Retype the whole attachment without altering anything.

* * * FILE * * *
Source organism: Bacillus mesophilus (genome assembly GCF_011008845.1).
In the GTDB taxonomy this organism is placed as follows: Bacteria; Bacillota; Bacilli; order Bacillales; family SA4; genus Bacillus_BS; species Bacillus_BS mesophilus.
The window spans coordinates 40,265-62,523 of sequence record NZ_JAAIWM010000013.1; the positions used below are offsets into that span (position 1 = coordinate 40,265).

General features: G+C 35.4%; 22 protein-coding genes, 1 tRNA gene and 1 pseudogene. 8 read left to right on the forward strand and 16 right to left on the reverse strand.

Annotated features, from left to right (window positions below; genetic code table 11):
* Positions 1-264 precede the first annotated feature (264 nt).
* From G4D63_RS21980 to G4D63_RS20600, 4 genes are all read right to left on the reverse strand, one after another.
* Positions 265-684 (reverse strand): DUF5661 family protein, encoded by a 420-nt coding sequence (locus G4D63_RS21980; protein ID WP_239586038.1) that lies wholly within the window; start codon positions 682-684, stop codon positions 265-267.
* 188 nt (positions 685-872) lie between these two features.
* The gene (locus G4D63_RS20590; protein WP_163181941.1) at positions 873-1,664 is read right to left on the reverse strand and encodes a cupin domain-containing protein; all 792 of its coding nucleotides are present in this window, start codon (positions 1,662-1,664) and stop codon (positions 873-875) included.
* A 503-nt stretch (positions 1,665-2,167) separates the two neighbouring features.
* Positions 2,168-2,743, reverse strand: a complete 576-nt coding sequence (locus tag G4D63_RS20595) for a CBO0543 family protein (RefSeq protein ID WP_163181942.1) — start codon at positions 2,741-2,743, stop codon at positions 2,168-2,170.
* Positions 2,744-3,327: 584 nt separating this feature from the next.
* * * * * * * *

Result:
Source organism: Bacillus mesophilus (genome assembly GCF_011008845.1).
In the GTDB taxonomy this organism is placed as follows: Bacteria; Bacillota; Bacilli; order Bacillales; family SA4; genus Bacillus_BS; species Bacillus_BS mesophilus.
The window spans coordinates 40,265-62,523 of sequence record NZ_JAAIWM010000013.1; the positions used below are offsets into that span (position 1 = coordinate 40,265).

General features: G+C 35.4%; 22 protein-coding genes, 1 tRNA gene and 1 pseudogene. 8 read left to right on the forward strand and 16 right to left on the reverse strand.

Annotated features, from left to right (window positions below; genetic code table 11):
* Positions 1-264 precede the first annotated feature (264 nt).
* From G4D63_RS21980 to G4D63_RS20600, 4 genes are all read right to left on the reverse strand, one after another.
* Positions 265-684 (reverse strand): DUF5661 family protein, encoded by a 420-nt coding sequence (locus G4D63_RS21980; protein ID WP_239586038.1) that lies wholly within the window; start codon positions 682-684, stop codon positions 265-267.
* 188 nt (positions 685-872) lie between these two features.
* The gene (locus G4D63_RS20590; protein WP_163181941.1) at positions 873-1,664 is read right to left on the reverse strand and encodes a cupin domain-containing protein; all 792 of its coding nucleotides are present in this window, start codon (positions 1,662-1,664) and stop codon (positions 873-875) included.
* A 503-nt stretch (positions 1,665-2,167) separates the two neighbouring features.
* Positions 2,168-2,743, reverse strand: a complete 576-nt coding sequence (locus tag G4D63_RS20595) for a CBO0543 family protein (RefSeq protein ID WP_163181942.1) — start codon at positions 2,741-2,743, stop codon at positions 2,168-2,170.
* Positions 2,744-3,327: 584 nt separating this feature from the next.